Those who have been around long enough will remember that as modern environmental law steadily expanded its reach, it was said that environmental regulations represent a body of law that rivals in complexity and size the tax code, and changes even more rapidly. And, while it is certainly true that in some cases the means of regulation have become more sophisticated while simultaneously diminishing reliance on methods of simple command and control, the broadening scope of regulation continues.
Those who have tried to keep up with the development of environmental law into the second decade of the 21st Century, will not be surprised by the attention now focused on reuse of soil. Uncounted millions of cubic yards of soil are moved each year in New England alone. However, it is clear that in the future if a volume of excavated soil demonstrates some level of contamination, even very minimal levels, then regulation may be required.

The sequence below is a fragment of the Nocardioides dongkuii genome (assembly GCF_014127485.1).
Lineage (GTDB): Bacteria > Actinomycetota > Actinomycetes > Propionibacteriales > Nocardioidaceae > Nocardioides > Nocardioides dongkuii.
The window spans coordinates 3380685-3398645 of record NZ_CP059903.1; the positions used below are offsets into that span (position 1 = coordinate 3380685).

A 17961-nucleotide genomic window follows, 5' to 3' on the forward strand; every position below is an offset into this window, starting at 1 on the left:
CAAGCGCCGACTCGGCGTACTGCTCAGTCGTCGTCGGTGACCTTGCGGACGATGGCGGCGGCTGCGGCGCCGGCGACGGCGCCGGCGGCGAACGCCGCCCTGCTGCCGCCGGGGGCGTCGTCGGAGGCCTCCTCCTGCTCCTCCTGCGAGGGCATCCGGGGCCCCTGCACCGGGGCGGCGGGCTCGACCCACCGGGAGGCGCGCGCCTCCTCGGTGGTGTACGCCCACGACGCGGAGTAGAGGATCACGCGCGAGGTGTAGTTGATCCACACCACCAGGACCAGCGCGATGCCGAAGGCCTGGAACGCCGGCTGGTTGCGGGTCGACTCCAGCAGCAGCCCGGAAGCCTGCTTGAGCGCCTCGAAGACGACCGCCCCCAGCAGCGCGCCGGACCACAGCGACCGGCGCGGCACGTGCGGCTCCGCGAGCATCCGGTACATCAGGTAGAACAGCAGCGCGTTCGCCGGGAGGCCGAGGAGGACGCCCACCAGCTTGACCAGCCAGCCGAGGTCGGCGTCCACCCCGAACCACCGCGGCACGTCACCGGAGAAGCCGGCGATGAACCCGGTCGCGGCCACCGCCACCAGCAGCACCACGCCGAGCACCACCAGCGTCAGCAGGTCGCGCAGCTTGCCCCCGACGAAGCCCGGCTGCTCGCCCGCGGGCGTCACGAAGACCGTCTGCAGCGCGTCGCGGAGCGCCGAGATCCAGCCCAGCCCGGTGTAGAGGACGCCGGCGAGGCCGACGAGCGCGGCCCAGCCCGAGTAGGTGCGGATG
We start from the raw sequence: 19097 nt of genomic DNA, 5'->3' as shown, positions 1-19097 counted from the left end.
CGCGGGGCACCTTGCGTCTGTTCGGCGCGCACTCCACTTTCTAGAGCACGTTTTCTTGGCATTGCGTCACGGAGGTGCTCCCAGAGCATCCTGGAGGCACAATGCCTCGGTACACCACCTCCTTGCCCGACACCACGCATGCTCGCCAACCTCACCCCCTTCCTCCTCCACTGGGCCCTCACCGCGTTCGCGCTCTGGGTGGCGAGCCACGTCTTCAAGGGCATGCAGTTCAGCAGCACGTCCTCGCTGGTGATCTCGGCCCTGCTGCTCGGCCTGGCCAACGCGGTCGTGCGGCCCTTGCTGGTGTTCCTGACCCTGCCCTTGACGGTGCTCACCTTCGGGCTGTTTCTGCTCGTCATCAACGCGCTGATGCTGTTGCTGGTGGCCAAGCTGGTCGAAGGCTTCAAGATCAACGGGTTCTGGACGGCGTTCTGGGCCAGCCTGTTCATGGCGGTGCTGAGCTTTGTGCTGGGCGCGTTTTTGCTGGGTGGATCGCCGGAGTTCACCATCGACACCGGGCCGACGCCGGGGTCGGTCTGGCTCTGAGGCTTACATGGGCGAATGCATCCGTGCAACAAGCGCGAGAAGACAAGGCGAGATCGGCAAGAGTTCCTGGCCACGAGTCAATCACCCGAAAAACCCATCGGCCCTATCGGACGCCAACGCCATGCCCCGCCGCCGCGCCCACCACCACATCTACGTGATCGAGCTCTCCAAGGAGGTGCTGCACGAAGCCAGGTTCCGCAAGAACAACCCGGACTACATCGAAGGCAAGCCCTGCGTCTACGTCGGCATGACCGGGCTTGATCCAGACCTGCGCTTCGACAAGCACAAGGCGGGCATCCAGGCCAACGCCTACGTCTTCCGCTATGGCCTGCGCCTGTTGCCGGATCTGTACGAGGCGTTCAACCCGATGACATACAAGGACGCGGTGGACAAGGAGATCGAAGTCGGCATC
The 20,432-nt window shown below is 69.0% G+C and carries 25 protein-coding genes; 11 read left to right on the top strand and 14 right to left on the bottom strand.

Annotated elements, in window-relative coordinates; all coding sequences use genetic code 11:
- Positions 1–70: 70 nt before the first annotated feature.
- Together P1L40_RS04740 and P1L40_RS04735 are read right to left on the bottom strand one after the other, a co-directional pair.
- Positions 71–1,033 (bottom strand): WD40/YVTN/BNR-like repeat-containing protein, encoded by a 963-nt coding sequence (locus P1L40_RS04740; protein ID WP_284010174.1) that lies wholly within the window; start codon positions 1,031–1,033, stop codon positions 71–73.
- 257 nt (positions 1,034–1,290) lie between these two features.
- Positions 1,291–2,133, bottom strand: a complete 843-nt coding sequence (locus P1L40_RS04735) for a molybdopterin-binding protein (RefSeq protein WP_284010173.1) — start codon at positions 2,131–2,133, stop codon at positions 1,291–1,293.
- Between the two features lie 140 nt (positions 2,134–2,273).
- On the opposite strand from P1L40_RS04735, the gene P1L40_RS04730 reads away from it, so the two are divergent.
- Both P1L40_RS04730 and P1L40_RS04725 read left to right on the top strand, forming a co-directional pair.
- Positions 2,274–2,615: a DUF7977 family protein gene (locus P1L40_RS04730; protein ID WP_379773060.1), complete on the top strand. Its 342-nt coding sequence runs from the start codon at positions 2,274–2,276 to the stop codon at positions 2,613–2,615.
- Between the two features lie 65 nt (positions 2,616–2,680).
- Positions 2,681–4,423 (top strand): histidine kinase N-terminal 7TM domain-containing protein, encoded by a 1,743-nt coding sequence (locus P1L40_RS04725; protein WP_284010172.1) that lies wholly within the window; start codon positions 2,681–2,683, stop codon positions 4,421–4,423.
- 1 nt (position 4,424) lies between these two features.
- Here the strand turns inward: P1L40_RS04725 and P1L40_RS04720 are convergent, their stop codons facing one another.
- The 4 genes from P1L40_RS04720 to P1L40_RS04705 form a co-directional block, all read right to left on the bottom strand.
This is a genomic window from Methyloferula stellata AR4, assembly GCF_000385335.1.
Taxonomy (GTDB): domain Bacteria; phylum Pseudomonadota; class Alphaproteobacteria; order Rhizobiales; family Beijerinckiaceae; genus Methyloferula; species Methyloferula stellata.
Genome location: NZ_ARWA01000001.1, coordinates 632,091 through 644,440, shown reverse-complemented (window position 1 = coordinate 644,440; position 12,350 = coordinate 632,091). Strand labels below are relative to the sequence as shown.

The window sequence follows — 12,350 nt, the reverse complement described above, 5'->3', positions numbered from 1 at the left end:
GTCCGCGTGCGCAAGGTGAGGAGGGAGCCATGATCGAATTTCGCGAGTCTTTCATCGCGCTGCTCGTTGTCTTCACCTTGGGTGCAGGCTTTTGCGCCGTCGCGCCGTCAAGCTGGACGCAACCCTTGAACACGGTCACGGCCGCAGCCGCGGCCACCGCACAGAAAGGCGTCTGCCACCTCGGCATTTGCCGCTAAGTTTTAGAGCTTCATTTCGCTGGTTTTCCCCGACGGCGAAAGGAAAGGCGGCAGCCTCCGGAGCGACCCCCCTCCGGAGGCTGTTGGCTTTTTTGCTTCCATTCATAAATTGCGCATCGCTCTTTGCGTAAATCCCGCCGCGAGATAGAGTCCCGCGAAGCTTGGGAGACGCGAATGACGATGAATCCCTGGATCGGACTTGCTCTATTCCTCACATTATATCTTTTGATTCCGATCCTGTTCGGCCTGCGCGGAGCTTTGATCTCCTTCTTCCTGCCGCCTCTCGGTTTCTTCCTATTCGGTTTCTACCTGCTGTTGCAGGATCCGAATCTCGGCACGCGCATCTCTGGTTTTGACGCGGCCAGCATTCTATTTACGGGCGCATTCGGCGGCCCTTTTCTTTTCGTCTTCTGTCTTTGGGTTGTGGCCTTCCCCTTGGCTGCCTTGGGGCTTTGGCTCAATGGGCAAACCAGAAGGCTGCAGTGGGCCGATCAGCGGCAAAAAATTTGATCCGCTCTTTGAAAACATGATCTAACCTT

According to NH Department of Environmental Services (NHDES) regulations found at at Env-Or Part 602.07, any non-naturally occurring, regulated contaminant “that has the potential to adversely affect human health or the environment,” is subject to regulation. While New Hampshire relies on the broad definition of “contamination,” it recognizes it lacks explicit legal authority to implement a regulatory program for reuse of what is often referred to such mildly contaminated soil.
In these circumstances, New Hampshire is currently regulating the use of mildly contaminated soil on a case-by-case basis, and generally limiting those properties that may receive such soils to taking only those soils that do not exceed natural levels of such contamination in the environment. This ad-hoc approach to regulation, in the view of the regulated community, is slow, frustrating and does not recognize the economic realities. Although not yet finalized, it appears the Massachusetts policy simply formalizes this case-by-case approach.